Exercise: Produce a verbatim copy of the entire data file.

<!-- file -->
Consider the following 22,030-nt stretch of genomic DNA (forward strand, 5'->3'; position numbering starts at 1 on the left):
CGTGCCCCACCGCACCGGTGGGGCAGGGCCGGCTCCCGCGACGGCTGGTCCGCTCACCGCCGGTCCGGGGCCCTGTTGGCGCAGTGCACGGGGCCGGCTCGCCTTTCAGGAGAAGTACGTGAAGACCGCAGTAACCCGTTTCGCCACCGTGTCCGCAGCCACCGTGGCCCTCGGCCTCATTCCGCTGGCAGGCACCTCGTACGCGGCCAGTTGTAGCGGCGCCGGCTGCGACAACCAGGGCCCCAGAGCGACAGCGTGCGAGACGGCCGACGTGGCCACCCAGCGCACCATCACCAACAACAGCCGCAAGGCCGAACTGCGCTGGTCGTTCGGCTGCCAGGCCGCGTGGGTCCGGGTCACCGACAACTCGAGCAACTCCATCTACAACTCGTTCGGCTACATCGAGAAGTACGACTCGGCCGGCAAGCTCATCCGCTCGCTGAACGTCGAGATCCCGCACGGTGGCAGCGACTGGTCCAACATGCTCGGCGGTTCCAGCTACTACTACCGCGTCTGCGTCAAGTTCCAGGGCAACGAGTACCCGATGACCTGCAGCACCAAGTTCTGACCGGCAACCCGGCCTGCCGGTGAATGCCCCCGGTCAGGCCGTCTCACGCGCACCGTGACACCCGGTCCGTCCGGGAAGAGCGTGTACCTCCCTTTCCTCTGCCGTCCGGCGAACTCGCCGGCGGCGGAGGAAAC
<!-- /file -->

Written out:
Consider the following 22,030-nt stretch of genomic DNA (forward strand, 5'->3'; position numbering starts at 1 on the left):
CGTGCCCCACCGCACCGGTGGGGCAGGGCCGGCTCCCGCGACGGCTGGTCCGCTCACCGCCGGTCCGGGGCCCTGTTGGCGCAGTGCACGGGGCCGGCTCGCCTTTCAGGAGAAGTACGTGAAGACCGCAGTAACCCGTTTCGCCACCGTGTCCGCAGCCACCGTGGCCCTCGGCCTCATTCCGCTGGCAGGCACCTCGTACGCGGCCAGTTGTAGCGGCGCCGGCTGCGACAACCAGGGCCCCAGAGCGACAGCGTGCGAGACGGCCGACGTGGCCACCCAGCGCACCATCACCAACAACAGCCGCAAGGCCGAACTGCGCTGGTCGTTCGGCTGCCAGGCCGCGTGGGTCCGGGTCACCGACAACTCGAGCAACTCCATCTACAACTCGTTCGGCTACATCGAGAAGTACGACTCGGCCGGCAAGCTCATCCGCTCGCTGAACGTCGAGATCCCGCACGGTGGCAGCGACTGGTCCAACATGCTCGGCGGTTCCAGCTACTACTACCGCGTCTGCGTCAAGTTCCAGGGCAACGAGTACCCGATGACCTGCAGCACCAAGTTCTGACCGGCAACCCGGCCTGCCGGTGAATGCCCCCGGTCAGGCCGTCTCACGCGCACCGTGACACCCGGTCCGTCCGGGAAGAGCGTGTACCTCCCTTTCCTCTGCCGTCCGGCGAACTCGCCGGCGGCGGAGGAAAC